Some things are hard to test. Executing Stored procedures with EntityFrameworkCore for example. Stored procedures don’t work with an in-memory dbContext or with Sqlite. To test it, you’ll need a running instance of SQL Server.
Testing with dependencies on infrastructure is not ideal because it requires configuration to be similar across development machines and build agents. Containerizing the infrastructure with Docker can ease the pain.
And then there’s the issue of unit testing in general. A proper unit test has some important characteristics:
- Unit tests should be able to run multiple times in a random order without it having an impact on the test results.
- A unit test should have three stages. It should have an “arrange” stage in which the preconditions are set, it should have an “act” in which the subject under test is executed, and it should have an “assert” in which the results are validated.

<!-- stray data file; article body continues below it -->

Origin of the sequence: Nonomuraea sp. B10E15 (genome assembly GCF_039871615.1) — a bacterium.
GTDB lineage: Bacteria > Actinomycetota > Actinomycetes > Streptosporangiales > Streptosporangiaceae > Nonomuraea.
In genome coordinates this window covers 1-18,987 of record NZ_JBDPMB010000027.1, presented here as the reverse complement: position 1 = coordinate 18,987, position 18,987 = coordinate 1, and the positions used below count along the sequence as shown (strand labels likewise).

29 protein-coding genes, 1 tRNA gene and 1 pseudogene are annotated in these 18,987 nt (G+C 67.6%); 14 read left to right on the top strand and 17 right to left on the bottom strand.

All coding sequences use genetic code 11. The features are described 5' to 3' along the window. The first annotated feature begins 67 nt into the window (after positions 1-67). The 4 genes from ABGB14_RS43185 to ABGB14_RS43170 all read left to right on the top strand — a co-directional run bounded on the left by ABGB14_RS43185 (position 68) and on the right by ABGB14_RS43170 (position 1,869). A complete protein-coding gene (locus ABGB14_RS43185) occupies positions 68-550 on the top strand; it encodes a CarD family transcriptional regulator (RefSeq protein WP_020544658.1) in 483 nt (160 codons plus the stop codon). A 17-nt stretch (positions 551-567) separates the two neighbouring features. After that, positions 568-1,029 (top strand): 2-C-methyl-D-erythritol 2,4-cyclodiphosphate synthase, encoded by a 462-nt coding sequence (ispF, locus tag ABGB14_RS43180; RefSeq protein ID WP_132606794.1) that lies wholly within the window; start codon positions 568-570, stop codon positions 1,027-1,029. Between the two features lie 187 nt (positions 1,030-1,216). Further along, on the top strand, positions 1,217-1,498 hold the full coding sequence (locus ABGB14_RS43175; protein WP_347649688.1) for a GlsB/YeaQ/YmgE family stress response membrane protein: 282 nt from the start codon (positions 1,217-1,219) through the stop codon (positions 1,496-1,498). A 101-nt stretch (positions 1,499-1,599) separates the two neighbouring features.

This implies that ideally when you are using a Docker container for testing purposes, you will need to spin it up, run the test, remove it, and do this for every test.
There’s a .NET library called TestContainers that allows you to do exactly that. Check out https://dotnet.testcontainers.org/
Read this blog if you want to learn:
- How to apply test containers with xUnit
- How to test a stored procedure with Entity Framework and test containers
Spinning up a Docker container from code
A test container is a throwaway instance of a Docker container. You can spin up any Docker image you want, as long as it’s in a container registry. In this case, I want to spin up an instance of SQL Server. To start a SQL Server image with Docker, execute the following command:
& docker run `
-e "ACCEPT_EULA=Y" `
-e "MSSQL_SA_PASSWORD=nunajabeezwax" `
-p 1433:1433 `
To use this image with test containers, use the following C# code: